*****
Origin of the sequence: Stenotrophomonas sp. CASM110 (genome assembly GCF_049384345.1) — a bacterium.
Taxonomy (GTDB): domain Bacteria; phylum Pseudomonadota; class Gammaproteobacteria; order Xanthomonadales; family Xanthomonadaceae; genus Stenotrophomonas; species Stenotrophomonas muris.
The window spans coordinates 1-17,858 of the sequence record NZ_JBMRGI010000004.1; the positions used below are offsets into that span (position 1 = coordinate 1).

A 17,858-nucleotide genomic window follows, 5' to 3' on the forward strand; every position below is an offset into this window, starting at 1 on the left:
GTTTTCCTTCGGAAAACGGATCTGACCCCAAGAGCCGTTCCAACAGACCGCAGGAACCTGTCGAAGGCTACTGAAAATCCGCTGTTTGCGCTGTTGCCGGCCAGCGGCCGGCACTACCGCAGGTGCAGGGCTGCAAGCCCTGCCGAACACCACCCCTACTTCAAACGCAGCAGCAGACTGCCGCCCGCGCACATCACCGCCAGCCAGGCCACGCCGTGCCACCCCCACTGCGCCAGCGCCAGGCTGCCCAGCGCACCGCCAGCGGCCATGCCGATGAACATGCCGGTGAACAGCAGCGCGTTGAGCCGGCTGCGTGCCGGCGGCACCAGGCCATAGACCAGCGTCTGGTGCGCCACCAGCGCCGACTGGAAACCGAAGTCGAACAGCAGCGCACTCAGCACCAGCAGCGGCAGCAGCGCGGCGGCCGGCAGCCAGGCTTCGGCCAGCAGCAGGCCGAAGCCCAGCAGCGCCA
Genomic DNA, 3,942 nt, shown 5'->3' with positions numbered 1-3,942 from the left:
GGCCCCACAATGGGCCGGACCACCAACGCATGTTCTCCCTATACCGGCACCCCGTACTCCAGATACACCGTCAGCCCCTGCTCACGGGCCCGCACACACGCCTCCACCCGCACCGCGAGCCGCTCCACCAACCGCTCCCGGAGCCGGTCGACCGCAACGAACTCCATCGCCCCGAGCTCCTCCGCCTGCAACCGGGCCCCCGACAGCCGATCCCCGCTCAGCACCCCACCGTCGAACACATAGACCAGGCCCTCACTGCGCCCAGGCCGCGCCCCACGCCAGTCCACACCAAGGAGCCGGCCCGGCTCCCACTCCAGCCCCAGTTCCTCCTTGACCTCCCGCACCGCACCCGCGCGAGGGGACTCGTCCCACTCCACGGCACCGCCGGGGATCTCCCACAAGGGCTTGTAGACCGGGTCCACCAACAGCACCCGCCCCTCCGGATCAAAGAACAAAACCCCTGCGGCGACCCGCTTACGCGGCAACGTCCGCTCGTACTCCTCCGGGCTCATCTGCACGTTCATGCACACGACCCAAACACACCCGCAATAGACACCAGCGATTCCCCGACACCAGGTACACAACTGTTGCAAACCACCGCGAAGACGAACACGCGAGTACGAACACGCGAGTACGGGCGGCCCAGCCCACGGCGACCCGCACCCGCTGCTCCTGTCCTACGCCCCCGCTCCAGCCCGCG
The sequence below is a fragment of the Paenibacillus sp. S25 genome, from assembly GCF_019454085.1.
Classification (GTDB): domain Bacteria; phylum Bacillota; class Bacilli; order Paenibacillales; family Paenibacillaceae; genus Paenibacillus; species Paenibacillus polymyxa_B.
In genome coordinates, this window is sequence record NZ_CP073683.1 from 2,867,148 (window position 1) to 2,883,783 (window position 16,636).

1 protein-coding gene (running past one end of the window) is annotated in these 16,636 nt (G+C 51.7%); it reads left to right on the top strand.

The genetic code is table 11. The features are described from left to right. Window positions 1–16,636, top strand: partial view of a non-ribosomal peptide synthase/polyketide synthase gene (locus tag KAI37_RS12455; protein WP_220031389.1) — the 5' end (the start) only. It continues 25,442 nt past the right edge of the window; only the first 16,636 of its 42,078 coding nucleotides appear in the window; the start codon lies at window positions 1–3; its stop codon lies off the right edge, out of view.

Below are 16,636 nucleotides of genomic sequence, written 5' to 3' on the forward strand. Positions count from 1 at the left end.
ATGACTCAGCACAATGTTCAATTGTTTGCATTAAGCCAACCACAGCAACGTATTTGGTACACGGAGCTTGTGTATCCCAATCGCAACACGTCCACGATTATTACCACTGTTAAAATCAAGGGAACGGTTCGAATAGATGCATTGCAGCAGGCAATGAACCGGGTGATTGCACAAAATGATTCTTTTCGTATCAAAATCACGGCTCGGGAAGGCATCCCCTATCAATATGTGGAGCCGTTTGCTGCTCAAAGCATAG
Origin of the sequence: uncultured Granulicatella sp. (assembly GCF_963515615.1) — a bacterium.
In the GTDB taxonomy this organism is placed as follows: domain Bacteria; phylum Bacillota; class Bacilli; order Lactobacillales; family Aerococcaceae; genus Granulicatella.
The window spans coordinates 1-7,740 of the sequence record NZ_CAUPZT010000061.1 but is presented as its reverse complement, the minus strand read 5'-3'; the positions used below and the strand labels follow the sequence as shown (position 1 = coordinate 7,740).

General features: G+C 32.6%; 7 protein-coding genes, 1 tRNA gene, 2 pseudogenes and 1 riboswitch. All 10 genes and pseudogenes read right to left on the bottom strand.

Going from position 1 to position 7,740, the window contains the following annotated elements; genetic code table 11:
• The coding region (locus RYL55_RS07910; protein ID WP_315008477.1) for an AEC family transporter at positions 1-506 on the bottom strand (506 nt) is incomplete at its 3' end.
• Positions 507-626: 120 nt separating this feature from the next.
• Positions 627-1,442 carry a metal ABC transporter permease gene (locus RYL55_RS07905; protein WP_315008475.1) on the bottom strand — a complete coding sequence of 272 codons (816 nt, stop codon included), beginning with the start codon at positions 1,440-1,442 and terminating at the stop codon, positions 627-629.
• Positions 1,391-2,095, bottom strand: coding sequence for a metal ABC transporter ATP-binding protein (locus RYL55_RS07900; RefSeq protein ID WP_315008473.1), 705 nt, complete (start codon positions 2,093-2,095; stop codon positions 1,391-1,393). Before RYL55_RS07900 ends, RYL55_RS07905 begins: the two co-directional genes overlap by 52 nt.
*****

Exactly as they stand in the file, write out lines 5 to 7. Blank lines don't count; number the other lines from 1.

GTTTTCCTTCGGAAAACGGATCTGACCCCAAGAGCCGTTCCAACAGACCGCAGGAACCTGTCGAAGGCTACTGAAAATCCGCTGTTTGCGCTGTTGCCGGCCAGCGGCCGGCACTACCGCAGGTGCAGGGCTGCAAGCCCTGCCGAACACCACCCCTACTTCAAACGCAGCAGCAGACTGCCGCCCGCGCACATCACCGCCAGCCAGGCCACGCCGTGCCACCCCCACTGCGCCAGCGCCAGGCTGCCCAGCGCACCGCCAGCGGCCATGCCGATGAACATGCCGGTGAACAGCAGCGCGTTGAGCCGGCTGCGTGCCGGCGGCACCAGGCCATAGACCAGCGTCTGGTGCGCCACCAGCGCCGACTGGAAACCGAAGTCGAACAGCAGCGCACTCAGCACCAGCAGCGGCAGCAGCGCGGCGGCCGGCAGCCAGGCTTCGGCCAGCAGCAGGCCGAAGCCCAGCAGCGCCA
Genomic DNA, 3,942 nt, shown 5'->3' with positions numbered 1-3,942 from the left:
GGCCCCACAATGGGCCGGACCACCAACGCATGTTCTCCCTATACCGGCACCCCGTACTCCAGATACACCGTCAGCCCCTGCTCACGGGCCCGCACACACGCCTCCACCCGCACCGCGAGCCGCTCCACCAACCGCTCCCGGAGCCGGTCGACCGCAACGAACTCCATCGCCCCGAGCTCCTCCGCCTGCAACCGGGCCCCCGACAGCCGATCCCCGCTCAGCACCCCACCGTCGAACACATAGACCAGGCCCTCACTGCGCCCAGGCCGCGCCCCACGCCAGTCCACACCAAGGAGCCGGCCCGGCTCCCACTCCAGCCCCAGTTCCTCCTTGACCTCCCGCACCGCACCCGCGCGAGGGGACTCGTCCCACTCCACGGCACCGCCGGGGATCTCCCACAAGGGCTTGTAGACCGGGTCCACCAACAGCACCCGCCCCTCCGGATCAAAGAACAAAACCCCTGCGGCGACCCGCTTACGCGGCAACGTCCGCTCGTACTCCTCCGGGCTCATCTGCACGTTCATGCACACGACCCAAACACACCCGCAATAGACACCAGCGATTCCCCGACACCAGGTACACAACTGTTGCAAACCACCGCGAAGACGAACACGCGAGTACGAACACGCGAGTACGGGCGGCCCAGCCCACGGCGACCCGCACCCGCTGCTCCTGTCCTACGCCCCCGCTCCAGCCCGCG